|We now have proposed "do-not-track" legislation in both the U.S. House of Representatives and in the U.S. Senate.
Representative Jackie Speier (D-CA) introduced the Do Not Track Me Online Act in February, and yesterday, Senator Jay Rockefeller (D-WV) introduced the "Do-Not-Track Online Act 0f 2011". Senator Rockefeller is the Chairman of the Senate Commerce Committee.
Senator Rockefeller's bill directs the Federal Trade Commission to develop regulations that would basically establish standards for a universal “Do Not Track” mechanism that would enable individuals to express a desire to not be tracked online. The bill allows for case-by-case exceptions, but only with the end user's explicit consent.
The bill gives enforcement power to the FTC, treating violations as unfair and deceptive trade practices and (like HITECH) authorizes state attorneys general to bring civil actions for violations. It also has teeth. The bill includes civil penalties of $16,000 per day for violations, with a maximum total liability of $15,000,000.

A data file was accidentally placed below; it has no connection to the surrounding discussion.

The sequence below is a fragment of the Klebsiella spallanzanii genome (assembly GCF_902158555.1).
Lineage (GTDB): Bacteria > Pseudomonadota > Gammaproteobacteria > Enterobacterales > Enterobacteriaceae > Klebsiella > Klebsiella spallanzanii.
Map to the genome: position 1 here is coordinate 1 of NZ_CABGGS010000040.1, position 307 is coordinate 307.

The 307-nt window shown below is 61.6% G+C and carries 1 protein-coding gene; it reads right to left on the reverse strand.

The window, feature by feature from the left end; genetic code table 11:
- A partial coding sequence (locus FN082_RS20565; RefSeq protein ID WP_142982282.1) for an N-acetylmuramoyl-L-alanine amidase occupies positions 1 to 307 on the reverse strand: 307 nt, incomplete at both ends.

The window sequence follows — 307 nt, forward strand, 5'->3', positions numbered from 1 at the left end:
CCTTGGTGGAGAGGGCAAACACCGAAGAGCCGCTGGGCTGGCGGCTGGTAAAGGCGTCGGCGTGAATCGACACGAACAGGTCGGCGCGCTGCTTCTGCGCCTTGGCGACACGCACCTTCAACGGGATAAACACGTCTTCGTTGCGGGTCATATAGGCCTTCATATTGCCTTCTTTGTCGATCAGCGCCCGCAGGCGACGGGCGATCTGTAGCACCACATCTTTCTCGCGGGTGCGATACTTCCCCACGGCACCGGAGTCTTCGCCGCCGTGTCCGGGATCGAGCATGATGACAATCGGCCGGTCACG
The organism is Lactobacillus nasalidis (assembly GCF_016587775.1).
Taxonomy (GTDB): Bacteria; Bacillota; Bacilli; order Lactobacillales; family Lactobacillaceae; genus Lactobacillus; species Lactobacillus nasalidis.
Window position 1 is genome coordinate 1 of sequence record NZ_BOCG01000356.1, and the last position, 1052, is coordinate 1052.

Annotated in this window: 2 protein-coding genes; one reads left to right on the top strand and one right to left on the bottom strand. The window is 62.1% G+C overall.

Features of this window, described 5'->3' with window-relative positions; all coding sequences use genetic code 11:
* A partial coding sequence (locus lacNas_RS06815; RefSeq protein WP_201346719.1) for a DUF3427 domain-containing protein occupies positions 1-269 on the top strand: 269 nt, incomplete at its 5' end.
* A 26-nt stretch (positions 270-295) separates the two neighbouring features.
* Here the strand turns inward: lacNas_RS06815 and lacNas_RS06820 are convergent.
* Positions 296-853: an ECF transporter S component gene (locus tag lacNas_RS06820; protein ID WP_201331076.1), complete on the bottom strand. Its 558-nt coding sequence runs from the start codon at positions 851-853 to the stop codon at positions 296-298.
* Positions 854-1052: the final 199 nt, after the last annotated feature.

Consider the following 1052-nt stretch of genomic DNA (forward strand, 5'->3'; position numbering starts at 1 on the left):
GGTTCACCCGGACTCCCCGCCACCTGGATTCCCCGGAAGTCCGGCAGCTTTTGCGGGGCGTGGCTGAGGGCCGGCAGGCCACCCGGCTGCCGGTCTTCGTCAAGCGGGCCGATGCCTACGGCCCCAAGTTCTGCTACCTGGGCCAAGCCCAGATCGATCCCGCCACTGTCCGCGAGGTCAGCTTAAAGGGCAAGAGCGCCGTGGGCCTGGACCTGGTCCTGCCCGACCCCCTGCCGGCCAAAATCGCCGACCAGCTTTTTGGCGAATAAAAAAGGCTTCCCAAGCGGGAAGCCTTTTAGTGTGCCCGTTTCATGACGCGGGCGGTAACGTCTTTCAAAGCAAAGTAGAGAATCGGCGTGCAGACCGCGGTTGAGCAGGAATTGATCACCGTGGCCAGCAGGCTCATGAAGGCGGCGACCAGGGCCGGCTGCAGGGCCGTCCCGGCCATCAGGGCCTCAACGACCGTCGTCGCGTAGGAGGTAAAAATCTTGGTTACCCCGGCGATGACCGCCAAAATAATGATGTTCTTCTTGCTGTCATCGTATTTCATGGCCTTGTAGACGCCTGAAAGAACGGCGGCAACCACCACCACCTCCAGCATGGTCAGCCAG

There will be more analysis of this proposed legislation in the days to come. See an article in Media Post for a good description of the advertising issues.
Cynthia J. Larose is Chair of the firm's Privacy & Cybersecurity Practice, a Certified Information Privacy Professional-US (CIPP-US), and a Certified Information Privacy Professional-Europe (CIPP-E). She works with clients in various industries to develop comprehensive information security programs on the front end, and provides timely counsel when it becomes necessary to respond to a data breach.